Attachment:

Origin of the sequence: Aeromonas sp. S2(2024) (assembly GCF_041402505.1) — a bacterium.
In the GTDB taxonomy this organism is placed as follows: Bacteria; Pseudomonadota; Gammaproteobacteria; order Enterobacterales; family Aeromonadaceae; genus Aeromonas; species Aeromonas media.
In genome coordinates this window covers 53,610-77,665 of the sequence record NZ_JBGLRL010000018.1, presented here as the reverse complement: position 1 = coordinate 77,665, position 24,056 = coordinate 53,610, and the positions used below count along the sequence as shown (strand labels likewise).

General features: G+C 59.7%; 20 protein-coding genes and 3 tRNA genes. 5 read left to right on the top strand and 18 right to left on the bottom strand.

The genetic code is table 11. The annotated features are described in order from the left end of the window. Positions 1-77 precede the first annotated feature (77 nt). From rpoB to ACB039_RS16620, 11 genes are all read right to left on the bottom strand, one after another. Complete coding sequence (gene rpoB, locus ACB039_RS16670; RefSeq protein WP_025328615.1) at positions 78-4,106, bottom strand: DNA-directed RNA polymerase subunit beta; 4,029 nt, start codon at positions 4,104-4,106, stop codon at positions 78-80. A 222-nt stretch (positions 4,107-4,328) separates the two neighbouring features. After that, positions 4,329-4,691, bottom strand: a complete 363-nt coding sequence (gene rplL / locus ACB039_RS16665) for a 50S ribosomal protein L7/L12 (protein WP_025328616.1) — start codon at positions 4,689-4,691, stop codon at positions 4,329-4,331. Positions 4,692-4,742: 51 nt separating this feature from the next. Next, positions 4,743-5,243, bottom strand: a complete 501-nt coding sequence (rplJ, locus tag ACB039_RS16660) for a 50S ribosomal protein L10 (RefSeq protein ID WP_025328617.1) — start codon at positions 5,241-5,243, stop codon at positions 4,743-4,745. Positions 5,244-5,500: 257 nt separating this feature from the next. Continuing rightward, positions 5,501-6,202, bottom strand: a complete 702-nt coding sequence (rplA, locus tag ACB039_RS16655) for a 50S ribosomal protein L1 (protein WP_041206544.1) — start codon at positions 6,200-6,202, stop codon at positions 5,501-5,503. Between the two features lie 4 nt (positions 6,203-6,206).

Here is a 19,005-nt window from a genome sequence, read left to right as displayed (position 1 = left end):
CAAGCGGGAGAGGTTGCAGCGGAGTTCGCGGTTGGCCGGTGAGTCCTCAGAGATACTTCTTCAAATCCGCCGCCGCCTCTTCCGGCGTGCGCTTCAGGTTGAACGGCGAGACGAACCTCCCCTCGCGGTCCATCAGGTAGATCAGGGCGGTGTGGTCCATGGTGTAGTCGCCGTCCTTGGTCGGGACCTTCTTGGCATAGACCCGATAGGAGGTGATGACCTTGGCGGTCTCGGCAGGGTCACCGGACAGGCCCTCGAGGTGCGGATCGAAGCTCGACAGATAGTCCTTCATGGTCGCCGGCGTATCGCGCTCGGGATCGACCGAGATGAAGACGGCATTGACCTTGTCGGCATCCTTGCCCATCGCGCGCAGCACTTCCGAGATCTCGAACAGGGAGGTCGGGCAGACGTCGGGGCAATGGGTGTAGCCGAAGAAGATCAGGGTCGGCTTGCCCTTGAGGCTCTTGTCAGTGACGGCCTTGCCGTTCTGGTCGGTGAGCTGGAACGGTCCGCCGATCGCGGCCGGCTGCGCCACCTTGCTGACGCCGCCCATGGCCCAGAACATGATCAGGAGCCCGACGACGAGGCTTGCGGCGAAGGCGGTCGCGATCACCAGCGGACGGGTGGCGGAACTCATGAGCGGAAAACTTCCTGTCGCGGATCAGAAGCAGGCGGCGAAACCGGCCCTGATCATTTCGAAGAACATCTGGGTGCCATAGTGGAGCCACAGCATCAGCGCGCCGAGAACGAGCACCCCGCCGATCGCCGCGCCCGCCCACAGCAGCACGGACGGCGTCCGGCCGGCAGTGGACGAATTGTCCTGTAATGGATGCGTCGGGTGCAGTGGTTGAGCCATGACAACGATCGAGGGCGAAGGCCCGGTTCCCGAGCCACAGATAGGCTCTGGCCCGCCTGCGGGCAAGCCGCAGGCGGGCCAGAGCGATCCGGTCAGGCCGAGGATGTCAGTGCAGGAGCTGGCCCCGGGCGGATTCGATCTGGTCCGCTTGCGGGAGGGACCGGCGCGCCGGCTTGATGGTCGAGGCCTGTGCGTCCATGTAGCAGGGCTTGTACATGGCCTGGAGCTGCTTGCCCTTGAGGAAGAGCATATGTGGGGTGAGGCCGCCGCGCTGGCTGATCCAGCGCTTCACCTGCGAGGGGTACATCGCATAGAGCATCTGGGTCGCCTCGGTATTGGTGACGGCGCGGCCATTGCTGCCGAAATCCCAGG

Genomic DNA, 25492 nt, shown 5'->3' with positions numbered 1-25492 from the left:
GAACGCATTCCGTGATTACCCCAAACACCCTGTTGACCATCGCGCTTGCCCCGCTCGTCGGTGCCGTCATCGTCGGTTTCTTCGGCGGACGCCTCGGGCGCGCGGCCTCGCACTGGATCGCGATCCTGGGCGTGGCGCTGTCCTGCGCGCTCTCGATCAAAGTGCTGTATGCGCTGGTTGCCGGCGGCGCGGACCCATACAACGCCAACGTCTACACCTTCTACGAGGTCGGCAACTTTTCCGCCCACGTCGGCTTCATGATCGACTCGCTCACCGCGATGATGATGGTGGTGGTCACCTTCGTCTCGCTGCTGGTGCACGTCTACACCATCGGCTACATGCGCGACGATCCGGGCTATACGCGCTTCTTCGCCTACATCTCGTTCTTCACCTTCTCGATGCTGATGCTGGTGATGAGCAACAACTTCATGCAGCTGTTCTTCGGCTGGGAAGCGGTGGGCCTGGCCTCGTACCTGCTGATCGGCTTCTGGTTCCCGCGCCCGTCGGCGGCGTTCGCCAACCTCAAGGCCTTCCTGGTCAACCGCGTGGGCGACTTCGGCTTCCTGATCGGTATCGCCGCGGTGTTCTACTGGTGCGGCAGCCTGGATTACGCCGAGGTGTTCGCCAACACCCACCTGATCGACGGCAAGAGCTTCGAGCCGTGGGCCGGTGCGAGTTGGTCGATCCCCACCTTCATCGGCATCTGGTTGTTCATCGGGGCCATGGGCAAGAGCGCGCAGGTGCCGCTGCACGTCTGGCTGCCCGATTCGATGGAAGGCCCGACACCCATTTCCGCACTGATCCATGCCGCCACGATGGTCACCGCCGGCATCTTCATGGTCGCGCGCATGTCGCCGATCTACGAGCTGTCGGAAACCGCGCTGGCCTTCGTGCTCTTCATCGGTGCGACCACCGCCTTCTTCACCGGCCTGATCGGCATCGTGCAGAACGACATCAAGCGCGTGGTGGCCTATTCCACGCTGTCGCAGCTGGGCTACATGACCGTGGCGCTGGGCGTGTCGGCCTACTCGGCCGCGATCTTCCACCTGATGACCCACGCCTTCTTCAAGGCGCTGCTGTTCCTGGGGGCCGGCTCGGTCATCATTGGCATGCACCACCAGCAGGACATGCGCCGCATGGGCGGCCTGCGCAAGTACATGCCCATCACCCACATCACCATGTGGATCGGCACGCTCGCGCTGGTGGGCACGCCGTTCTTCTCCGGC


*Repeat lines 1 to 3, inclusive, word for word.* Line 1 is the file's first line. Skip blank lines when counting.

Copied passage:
Origin of the sequence: Aeromonas sp. S2(2024) (assembly GCF_041402505.1) — a bacterium.
In the GTDB taxonomy this organism is placed as follows: Bacteria; Pseudomonadota; Gammaproteobacteria; order Enterobacterales; family Aeromonadaceae; genus Aeromonas; species Aeromonas media.
In genome coordinates this window covers 53,610-77,665 of the sequence record NZ_JBGLRL010000018.1, presented here as the reverse complement: position 1 = coordinate 77,665, position 24,056 = coordinate 53,610, and the positions used below count along the sequence as shown (strand labels likewise).